Omi says that he thinks my problem is that I care too much. He's wrong. I don't care, no, I can't care. I don't have it in me anymore.
So now, one year, three months and six days after I invited him to live with me, I am in a department store with him looking at, of all things, duvet covers and comforters. Winter is coming around again and the apartment gets so cold even with the space heaters. He has his arm looped through mine, and some people are looking at us. He is happy and gesturing wildly, pointing out designs and fabrics he likes. "I want to see you naked on navy sheets." He tells me and I follow behind, always following behind.
He's happy. You're supposed to want that for your lover, aren't you, that they're happy, that you make them happy. I read that in a book that Omi left in the bathroom of the Koneko once. It was a pink book with a rose design on the cover, in it the girl was willing to sacrifice anything for her love. I thought that it was sentimental trash. Omi said someone had left it in the shop, and it was there, so he read it. It wasn't good enough for anything but bathroom reading. He was right.
It was a romantic story where love conquered all, and for two months it lived in the Koneko's bathroom. All four of us read it in there. Manx teased us when she saw it; Ken said it was spare toilet paper in case one of us forgot to buy some. Yohji said that it was all that it was good for. She took it with her.
He bought me a book called Love Remains about a couple that falls apart after a trauma. It was very good. I couldn't put it down. Of course I know why he bought it. I associated with it. He wanted me to see how self-destructive I am. It's not like I approach my job with the interest of suicide, it's not like I cut myself, often, but I just can't care. Whether its sunny or it rains. I don't care.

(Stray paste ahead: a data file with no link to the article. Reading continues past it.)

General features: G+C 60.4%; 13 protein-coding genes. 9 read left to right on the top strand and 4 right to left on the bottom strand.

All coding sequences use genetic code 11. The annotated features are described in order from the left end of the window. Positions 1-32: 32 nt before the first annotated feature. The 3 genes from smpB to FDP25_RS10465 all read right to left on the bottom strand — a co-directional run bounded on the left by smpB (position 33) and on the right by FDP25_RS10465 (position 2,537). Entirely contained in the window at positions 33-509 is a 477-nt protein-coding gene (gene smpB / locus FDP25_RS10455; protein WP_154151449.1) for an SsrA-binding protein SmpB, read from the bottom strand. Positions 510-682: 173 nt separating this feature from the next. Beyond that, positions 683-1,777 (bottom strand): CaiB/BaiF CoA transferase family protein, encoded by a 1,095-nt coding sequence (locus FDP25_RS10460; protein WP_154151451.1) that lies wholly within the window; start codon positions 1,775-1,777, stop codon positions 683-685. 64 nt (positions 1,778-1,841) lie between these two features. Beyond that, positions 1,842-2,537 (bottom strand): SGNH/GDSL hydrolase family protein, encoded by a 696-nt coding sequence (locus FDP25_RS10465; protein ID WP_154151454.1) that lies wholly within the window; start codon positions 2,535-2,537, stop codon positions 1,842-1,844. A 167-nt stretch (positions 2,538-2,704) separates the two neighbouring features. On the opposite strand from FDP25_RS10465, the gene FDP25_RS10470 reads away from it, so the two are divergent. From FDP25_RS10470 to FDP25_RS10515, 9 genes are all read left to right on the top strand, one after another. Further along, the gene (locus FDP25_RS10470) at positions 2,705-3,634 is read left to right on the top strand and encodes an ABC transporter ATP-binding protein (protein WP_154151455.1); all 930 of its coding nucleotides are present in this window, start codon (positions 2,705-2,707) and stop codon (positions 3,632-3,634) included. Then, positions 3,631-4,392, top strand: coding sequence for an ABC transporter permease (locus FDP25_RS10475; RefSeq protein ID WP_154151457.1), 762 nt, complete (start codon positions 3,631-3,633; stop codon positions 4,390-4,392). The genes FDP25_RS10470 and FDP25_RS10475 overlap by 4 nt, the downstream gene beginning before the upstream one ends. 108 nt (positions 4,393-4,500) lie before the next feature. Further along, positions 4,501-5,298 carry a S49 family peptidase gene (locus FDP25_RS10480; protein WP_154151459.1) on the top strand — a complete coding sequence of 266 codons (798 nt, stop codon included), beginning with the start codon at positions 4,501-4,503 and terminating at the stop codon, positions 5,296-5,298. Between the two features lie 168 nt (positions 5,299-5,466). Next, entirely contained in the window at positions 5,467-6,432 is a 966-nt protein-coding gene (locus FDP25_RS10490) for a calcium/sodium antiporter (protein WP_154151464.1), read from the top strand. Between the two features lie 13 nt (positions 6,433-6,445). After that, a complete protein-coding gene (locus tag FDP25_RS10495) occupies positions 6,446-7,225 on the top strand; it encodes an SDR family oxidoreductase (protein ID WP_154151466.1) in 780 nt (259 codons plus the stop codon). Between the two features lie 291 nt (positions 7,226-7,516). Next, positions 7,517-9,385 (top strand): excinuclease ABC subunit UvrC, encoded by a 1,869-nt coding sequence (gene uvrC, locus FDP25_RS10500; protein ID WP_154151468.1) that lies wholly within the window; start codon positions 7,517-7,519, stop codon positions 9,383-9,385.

I wonder idly about wandering off, making some excuse about looking at curtains or something and just go home. I dislike shopping. I dislike crowds. I dislike him. Yet he is my lover, he loves me, and I don't care. Sometimes when I think about him I'm sick, physically. I hate what he does to my body, I hate that I enjoy it. That he takes such care that I enjoy it. That he won't hurt me. I want him to hurt me. I want him to take his wire and to wrap it around my neck until I feel something. I just want to feel something, hate, desire, hunger, anything. That's why I cut, to just feel anything, even pain.
I lean my head against his neck. "Haven't we bought enough?" I ask. He looks at the pile in front of us and decides that maybe we have. He was enjoying just being out with me, I know that. He is full to the brim of emotions that I envy with cold dispassion. I feel nothing of that, not even the bitter sting of jealousy. He picks up the heavy bags, without moving my arm where it's looped through his. "You're beautiful, you know that." I don't answer him, I never do. "How about we put these in the car and you and I go to that bookstore to see if they've got that book in for you yet."
"I just want to go home." I tell him. I still have something to read before that book so I am in no hurry.
"Certainly, love," he always calls me love. "You make me happy, you know that." I try to smile, but I'm sure it's a sad dead thing, nevertheless he grins back and kisses me, just lightly. "You have such a beautiful smile," he says, rubbing his thumb over my lips. "You should show it more often. I love to make you smile."
Later when he thinks I'm asleep he will curl into my back, and place his hand over my heart, listening to it beat. Then, when I continue to pretend to be asleep, I never lean back, and he never hints that he might know that I'm awake he will tell me, "your heart beats, you are alive, I just have to make you realise that." He will cry two tears, only two, they will fall unto the pillow, and then he will sleep. I always pretend to be asleep. He always lets me. I'm not supposed to know. We're happy, you see, happy. Except that I don't care.